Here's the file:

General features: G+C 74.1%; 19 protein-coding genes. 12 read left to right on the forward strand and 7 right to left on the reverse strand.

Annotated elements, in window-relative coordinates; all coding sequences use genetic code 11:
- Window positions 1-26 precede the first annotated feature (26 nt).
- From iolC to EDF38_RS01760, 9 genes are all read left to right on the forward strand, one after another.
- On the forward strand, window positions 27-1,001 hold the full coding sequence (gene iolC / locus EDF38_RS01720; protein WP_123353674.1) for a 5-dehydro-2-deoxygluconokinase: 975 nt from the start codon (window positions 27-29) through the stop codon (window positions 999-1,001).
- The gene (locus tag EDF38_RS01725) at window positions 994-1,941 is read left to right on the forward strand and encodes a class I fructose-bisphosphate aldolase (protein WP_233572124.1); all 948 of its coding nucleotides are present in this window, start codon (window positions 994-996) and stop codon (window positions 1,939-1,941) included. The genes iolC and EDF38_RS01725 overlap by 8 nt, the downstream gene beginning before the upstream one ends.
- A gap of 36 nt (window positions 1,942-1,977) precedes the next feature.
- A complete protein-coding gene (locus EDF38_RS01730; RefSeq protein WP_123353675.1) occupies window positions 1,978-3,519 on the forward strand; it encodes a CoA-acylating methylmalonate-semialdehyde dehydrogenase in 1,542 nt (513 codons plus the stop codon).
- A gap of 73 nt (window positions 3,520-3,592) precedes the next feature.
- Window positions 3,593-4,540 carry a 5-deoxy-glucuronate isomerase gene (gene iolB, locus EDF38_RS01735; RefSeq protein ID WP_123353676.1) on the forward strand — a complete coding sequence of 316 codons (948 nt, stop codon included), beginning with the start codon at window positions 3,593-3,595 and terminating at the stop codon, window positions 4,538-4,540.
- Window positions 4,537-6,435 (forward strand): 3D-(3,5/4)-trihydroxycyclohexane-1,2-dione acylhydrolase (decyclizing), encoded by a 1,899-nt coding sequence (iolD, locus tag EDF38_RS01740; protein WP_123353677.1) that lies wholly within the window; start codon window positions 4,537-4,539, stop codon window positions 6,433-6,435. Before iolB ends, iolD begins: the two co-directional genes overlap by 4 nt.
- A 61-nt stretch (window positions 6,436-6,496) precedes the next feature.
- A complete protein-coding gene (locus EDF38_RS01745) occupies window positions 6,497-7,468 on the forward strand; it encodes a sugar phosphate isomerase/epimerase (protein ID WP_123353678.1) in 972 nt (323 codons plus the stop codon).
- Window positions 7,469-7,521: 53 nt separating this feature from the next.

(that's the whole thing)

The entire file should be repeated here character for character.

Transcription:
General features: G+C 74.1%; 19 protein-coding genes. 12 read left to right on the forward strand and 7 right to left on the reverse strand.

Annotated elements, in window-relative coordinates; all coding sequences use genetic code 11:
- Window positions 1-26 precede the first annotated feature (26 nt).
- From iolC to EDF38_RS01760, 9 genes are all read left to right on the forward strand, one after another.
- On the forward strand, window positions 27-1,001 hold the full coding sequence (gene iolC / locus EDF38_RS01720; protein WP_123353674.1) for a 5-dehydro-2-deoxygluconokinase: 975 nt from the start codon (window positions 27-29) through the stop codon (window positions 999-1,001).
- The gene (locus tag EDF38_RS01725) at window positions 994-1,941 is read left to right on the forward strand and encodes a class I fructose-bisphosphate aldolase (protein WP_233572124.1); all 948 of its coding nucleotides are present in this window, start codon (window positions 994-996) and stop codon (window positions 1,939-1,941) included. The genes iolC and EDF38_RS01725 overlap by 8 nt, the downstream gene beginning before the upstream one ends.
- A gap of 36 nt (window positions 1,942-1,977) precedes the next feature.
- A complete protein-coding gene (locus EDF38_RS01730; RefSeq protein WP_123353675.1) occupies window positions 1,978-3,519 on the forward strand; it encodes a CoA-acylating methylmalonate-semialdehyde dehydrogenase in 1,542 nt (513 codons plus the stop codon).
- A gap of 73 nt (window positions 3,520-3,592) precedes the next feature.
- Window positions 3,593-4,540 carry a 5-deoxy-glucuronate isomerase gene (gene iolB, locus EDF38_RS01735; RefSeq protein ID WP_123353676.1) on the forward strand — a complete coding sequence of 316 codons (948 nt, stop codon included), beginning with the start codon at window positions 3,593-3,595 and terminating at the stop codon, window positions 4,538-4,540.
- Window positions 4,537-6,435 (forward strand): 3D-(3,5/4)-trihydroxycyclohexane-1,2-dione acylhydrolase (decyclizing), encoded by a 1,899-nt coding sequence (iolD, locus tag EDF38_RS01740; protein WP_123353677.1) that lies wholly within the window; start codon window positions 4,537-4,539, stop codon window positions 6,433-6,435. Before iolB ends, iolD begins: the two co-directional genes overlap by 4 nt.
- A 61-nt stretch (window positions 6,436-6,496) precedes the next feature.
- A complete protein-coding gene (locus EDF38_RS01745) occupies window positions 6,497-7,468 on the forward strand; it encodes a sugar phosphate isomerase/epimerase (protein ID WP_123353678.1) in 972 nt (323 codons plus the stop codon).
- Window positions 7,469-7,521: 53 nt separating this feature from the next.